Kyle Jensen, BJU Alumnus
I attended BJU from 2013 through 2018. While I was there, I worked in my residence hall as an RA, participated in a nursing home outreach, and was even the president of the Ministry Class (or whatever they call it these days). But there was a problem: I spent the first 3 years of my time in Greenville as a church hopper. Sure, I joined as an associate member whenever I landed at a church, but I was never really invested in that body of believers.
My goal in this brief article is to warn you away from making the same mistake I did, because the church is absolutely vital for your life as a college student.
Question: Is the church actually vital for my relationship with Christ?
Before we start discussing the ways the church is necessary for college students, we ought to pause and establish the fact that it is necessary. The Church is the centerpiece of God’s mission in the world today. In Matthew 16:18, Jesus promised to build his church. When he ascended, he commanded his followers to join him in that mission: “Go therefore and make disciples of all nations, baptizing them in the name of the Father and of the Son and of the Holy Spirit, teaching them to observe all that I have commanded you” (Matt 28:19–20, ESV). Notice how the main command of making disciples is to be carried out. These new disciples are to be baptized and taught. Baptism is inherently tied to the church as a sign of inclusion in the people of God; individuals do not baptize themselves. The teaching of Christ’s commands occurs at least when God’s people gather for the preaching of the Word of God. Therefore, if you’re going to be a follower of Jesus Christ who is actually doing what he intended his followers to do, then you’ve got to be integrally involved in the life of the local church.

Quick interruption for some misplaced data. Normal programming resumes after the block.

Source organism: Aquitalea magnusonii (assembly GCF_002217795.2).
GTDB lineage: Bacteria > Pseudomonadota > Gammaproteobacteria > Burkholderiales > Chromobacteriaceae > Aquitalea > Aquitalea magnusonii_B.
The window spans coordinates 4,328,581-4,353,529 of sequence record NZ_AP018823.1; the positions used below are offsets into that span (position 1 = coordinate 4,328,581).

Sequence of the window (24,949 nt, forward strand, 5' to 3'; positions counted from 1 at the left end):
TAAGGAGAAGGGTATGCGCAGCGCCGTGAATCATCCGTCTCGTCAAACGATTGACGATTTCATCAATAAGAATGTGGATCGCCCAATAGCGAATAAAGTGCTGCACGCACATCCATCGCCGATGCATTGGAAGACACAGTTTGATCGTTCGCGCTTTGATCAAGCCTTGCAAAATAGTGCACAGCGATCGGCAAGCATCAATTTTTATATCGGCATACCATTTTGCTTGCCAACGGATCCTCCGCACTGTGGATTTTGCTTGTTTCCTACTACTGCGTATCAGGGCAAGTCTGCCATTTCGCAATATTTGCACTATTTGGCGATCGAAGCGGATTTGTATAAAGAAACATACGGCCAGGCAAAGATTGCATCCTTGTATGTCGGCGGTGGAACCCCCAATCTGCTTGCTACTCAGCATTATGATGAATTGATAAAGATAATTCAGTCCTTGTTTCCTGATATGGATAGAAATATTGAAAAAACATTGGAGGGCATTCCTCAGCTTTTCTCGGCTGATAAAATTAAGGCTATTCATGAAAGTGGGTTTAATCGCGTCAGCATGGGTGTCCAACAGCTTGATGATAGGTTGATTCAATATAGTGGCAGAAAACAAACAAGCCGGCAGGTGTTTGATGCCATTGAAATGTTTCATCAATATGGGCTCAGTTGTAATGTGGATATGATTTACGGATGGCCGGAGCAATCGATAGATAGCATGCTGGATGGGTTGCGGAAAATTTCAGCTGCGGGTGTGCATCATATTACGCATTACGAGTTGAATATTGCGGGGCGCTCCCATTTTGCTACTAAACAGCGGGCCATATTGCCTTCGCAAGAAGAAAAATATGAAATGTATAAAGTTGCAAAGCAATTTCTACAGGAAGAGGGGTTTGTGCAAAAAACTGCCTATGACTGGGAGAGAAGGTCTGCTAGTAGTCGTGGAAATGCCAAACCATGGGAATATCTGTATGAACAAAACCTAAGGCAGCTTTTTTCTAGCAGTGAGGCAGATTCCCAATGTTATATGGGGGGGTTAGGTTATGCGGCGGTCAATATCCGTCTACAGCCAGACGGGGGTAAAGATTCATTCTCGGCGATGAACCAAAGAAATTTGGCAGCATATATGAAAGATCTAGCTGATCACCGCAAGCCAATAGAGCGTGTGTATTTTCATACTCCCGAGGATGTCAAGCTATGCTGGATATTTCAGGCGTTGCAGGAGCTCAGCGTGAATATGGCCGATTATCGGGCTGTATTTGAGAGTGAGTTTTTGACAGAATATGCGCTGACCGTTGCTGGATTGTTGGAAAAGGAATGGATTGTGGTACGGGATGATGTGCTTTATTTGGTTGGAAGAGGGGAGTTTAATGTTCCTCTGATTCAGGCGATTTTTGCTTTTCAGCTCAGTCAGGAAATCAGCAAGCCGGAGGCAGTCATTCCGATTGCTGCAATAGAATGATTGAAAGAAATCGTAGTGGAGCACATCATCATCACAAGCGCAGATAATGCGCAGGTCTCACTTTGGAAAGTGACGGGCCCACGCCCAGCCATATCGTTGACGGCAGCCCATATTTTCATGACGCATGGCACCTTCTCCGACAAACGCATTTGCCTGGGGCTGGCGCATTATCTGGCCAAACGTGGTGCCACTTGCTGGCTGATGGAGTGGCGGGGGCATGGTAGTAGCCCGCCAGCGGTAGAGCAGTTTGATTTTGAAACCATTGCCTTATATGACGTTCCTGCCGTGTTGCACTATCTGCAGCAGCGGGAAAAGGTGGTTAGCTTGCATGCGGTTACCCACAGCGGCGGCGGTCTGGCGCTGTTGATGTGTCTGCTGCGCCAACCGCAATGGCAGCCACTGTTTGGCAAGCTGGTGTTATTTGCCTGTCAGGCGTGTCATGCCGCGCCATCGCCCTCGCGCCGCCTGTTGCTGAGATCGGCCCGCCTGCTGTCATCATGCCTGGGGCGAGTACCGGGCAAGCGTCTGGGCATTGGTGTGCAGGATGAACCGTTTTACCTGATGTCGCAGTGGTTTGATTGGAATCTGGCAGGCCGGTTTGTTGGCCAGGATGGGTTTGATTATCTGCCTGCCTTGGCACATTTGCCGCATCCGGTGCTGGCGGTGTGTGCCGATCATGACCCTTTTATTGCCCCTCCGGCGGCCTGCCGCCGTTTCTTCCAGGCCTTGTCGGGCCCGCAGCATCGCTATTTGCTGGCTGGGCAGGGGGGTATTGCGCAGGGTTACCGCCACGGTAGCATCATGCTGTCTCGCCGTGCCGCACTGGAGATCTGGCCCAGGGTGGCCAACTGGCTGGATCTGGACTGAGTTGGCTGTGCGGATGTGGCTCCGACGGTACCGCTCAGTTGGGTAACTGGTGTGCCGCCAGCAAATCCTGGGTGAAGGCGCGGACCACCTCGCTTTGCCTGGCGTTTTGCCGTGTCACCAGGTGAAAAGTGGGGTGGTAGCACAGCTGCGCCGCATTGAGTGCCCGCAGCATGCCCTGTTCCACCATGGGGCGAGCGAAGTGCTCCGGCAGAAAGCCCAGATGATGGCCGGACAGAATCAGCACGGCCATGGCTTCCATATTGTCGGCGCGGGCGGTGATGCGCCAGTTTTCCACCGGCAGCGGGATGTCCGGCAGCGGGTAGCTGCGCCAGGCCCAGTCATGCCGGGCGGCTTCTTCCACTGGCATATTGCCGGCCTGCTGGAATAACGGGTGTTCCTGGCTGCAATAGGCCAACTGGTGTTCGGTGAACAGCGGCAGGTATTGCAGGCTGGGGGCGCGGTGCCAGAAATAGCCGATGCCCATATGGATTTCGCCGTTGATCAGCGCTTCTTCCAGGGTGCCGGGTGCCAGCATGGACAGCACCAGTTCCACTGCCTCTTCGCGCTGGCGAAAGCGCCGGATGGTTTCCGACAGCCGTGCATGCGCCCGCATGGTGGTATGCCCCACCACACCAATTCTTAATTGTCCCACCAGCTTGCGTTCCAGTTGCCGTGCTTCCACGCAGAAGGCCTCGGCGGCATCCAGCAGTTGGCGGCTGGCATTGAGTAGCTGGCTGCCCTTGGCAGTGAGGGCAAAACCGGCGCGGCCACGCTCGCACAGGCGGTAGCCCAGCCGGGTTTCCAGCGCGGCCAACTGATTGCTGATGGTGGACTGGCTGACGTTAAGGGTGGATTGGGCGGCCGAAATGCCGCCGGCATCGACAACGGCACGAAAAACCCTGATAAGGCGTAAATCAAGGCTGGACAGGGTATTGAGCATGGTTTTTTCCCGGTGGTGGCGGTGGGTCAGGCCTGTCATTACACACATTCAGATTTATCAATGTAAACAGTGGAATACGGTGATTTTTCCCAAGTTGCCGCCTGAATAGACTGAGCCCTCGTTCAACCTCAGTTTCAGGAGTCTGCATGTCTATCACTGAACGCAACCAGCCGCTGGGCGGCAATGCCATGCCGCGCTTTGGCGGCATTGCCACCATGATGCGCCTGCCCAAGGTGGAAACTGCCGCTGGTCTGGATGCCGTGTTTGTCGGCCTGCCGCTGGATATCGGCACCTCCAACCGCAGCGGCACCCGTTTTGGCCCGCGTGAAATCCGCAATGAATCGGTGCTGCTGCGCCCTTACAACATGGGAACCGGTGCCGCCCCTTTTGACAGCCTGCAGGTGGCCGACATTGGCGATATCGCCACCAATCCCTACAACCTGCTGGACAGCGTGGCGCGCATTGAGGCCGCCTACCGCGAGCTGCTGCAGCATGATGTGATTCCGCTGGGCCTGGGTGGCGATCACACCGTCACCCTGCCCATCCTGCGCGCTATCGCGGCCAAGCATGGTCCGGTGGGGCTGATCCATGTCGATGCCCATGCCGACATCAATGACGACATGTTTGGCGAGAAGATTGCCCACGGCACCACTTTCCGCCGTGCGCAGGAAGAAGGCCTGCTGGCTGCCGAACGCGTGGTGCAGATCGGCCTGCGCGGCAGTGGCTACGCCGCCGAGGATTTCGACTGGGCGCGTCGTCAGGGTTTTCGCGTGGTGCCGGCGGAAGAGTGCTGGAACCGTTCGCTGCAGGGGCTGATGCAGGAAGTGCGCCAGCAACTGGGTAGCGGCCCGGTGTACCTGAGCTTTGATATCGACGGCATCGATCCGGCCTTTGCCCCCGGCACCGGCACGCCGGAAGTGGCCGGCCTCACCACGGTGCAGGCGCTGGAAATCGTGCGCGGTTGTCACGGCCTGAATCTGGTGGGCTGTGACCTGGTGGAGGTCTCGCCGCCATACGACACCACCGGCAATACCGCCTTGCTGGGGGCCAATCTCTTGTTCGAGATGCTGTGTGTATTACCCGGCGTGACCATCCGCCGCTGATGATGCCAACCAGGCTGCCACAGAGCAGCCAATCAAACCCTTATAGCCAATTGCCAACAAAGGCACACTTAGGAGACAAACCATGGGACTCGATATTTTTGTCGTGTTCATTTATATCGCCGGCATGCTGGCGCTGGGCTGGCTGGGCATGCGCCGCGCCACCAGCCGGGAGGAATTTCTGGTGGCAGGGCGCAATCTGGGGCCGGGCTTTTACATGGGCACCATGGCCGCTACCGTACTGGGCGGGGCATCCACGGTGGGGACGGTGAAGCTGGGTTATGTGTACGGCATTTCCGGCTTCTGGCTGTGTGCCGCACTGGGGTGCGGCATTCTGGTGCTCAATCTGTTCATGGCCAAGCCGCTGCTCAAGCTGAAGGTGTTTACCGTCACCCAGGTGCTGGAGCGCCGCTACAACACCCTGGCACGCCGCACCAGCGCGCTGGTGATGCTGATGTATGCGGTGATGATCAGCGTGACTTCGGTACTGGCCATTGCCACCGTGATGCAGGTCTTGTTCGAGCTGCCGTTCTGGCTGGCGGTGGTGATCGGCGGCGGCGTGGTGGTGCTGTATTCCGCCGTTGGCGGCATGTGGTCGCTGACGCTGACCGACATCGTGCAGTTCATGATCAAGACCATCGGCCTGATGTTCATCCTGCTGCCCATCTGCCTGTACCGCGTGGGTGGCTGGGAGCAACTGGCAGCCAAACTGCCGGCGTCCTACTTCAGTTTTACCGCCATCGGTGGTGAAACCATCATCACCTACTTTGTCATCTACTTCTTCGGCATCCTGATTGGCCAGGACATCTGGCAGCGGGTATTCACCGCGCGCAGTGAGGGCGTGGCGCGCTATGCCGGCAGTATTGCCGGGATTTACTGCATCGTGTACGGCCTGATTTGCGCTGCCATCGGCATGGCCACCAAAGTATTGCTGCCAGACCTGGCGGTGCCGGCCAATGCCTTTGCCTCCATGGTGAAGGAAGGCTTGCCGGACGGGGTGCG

With that as the backdrop, here are a three reasons why a deep connection to a local church is vital for a college student.
1. The Church is vital for your spiritual growth.
Ecclesiastes 4 reminds us that life lived alongside others is an inherently better and more successful life. In the New Testament, that kind of accountability and aid is found in the fellowship of the local church. This is accomplished positively as church members obey the “one another” commands. For example, members of the same local church have a unique ability to “stir up one another to love and good works” (Heb 10:24, ESV) that wouldn’t be possible between believers who never see one another. This may also be accomplished in a more negative sense in the process of church discipline. No one likes to think that they might need the discipline of the church body at some point, but remember: the point of church discipline at all stages is restoration (Matt 18:15). God never intended for you to grow spiritually or fight sin or be restored to fellowship on your own. He intends for you to do so with the encouragement and discipline of your fellow church members.
Along these lines, there’s a crucial element of church life that is generally undervalued by our culture: old people. You won’t see them trending on Twitter or getting lots of screen time in praise and worship music videos, but I can tell you from experience: we need older believers (Proverbs 20:29). They have lived through things that we can’t even imagine, and they maintained their faith. They have persevered. They have boundless wells of wisdom. They know that the ways that look right when you’re in your 20s don’t always keep well into your 40s.